Weaving factories
So much has been written about the danger of loss of limb or life to the children and women crawling under the ever-moving looms to clean them, and the terrible lung diseases engendered by the ever-present cotton dust in the air that there is no need to re-iterate them in detail here.

Chimney Cleaning
Although a patent chimney cleaning machine was invented by Joseph Glass, most sweeps preferred to use geese thrown down the chimney with their legs tied, or climbing boys sent up.  These boys were indentured servants, essentially slaves, as were some of the factory workers, bound to apprenticeship by parish foundling authorities.  They were at risk of sticking in small flues and dying of thirst and hunger, dying of soot inhalation, being suffocated more suddenly by soot falls, and as it was not uncommon for sweeps to drive pins into their bare feet or light fires under them, the chance of sepsis from wounds must have figured in some deaths.  Add to this Chimney-sweep’s Canker, or cancer of the testicles, and this was one of the more miserable lives to be led.  Campaigns to prevent the use of climbing boys were under way, including the publication The Chimney Sweep’s Friend and Climbing Boys Album, edited by the radical writer and poet James Montgomery, which included stories and pictures to raise awareness. Picture taken from here shows an impoverished mother apprenticing her young son to a sweep.  It took until 1840 to ban the practice, and even them was more seen in the breach than the observance.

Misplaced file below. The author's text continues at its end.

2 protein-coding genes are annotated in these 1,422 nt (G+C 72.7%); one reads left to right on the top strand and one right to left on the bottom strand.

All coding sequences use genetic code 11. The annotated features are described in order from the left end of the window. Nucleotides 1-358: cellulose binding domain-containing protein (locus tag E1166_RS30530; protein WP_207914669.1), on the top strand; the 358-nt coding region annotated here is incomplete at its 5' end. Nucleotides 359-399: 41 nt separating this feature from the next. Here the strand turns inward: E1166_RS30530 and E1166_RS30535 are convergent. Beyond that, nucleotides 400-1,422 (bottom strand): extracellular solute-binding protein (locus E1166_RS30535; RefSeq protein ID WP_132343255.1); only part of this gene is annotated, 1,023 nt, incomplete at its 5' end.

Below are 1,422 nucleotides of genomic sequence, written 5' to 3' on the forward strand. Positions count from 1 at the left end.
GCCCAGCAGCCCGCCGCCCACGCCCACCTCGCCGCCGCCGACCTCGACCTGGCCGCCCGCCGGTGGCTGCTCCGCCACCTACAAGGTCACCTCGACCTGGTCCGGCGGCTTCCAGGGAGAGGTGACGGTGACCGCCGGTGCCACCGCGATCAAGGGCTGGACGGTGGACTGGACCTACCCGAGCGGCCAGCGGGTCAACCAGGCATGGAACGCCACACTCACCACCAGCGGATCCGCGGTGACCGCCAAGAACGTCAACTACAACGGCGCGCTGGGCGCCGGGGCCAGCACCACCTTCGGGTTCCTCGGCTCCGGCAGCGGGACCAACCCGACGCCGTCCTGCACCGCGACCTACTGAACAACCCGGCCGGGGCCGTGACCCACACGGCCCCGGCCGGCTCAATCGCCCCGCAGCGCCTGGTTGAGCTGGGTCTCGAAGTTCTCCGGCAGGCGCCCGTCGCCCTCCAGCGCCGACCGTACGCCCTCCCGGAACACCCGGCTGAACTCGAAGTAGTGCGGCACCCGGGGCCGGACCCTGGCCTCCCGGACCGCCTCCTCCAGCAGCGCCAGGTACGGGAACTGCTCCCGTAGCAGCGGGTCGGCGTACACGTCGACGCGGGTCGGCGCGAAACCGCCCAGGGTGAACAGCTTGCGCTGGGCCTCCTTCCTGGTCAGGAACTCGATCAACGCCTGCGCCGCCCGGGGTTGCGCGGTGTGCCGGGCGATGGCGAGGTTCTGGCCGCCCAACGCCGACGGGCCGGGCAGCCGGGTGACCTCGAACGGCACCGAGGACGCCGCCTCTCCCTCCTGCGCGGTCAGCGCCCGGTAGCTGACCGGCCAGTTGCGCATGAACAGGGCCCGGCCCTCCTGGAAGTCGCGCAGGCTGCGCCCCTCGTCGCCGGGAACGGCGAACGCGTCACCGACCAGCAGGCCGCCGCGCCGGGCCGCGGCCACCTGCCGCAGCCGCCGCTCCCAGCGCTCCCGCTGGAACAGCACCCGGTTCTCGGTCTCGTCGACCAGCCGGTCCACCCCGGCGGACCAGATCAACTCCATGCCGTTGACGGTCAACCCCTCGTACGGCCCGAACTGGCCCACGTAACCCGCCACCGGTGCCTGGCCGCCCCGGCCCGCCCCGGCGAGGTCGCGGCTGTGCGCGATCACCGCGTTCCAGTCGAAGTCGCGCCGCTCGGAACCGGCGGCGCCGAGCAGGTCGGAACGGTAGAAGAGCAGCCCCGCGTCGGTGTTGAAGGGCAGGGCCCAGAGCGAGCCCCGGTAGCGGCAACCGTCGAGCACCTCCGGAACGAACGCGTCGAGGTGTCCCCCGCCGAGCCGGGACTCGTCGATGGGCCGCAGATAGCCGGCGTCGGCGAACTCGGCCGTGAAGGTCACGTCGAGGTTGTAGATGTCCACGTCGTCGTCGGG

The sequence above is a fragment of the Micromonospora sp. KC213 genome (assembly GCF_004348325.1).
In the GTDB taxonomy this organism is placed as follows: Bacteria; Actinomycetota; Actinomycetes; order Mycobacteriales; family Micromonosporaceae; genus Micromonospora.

Crossing sweeping. 
With the amount of debris from horses, sweeping a path for grand ladies with their delicate shoes and long skirts to cross the street, even assuming they were protected by wearing pattens, was a way of earning a vail, or tip as we should call it now, that was preferred by some boys over begging or stealing.  This might be a safer occupation if the drivers on the road had been likely to be prosecuted for causing death by dangerous driving; but the instance of injury or death to the lower orders was of little moment to many gentlemen drivers, and of no moment at all to the hackney cab drivers and delivery men whose jobs depended on getting their passengers or deliveries made at the best possible time.  Running over a crossing sweeper who failed to get out of the way in time would only occasion any interest to these careless drivers if they had damaged their coach, or paintwork, or upset the horses.  Horses will not, at least, generally trample on a human body if they can avoid it, unless trained to do so; but flailing iron-shod hooves when startled might kill without the horse being a conscious participant. 

Pin Making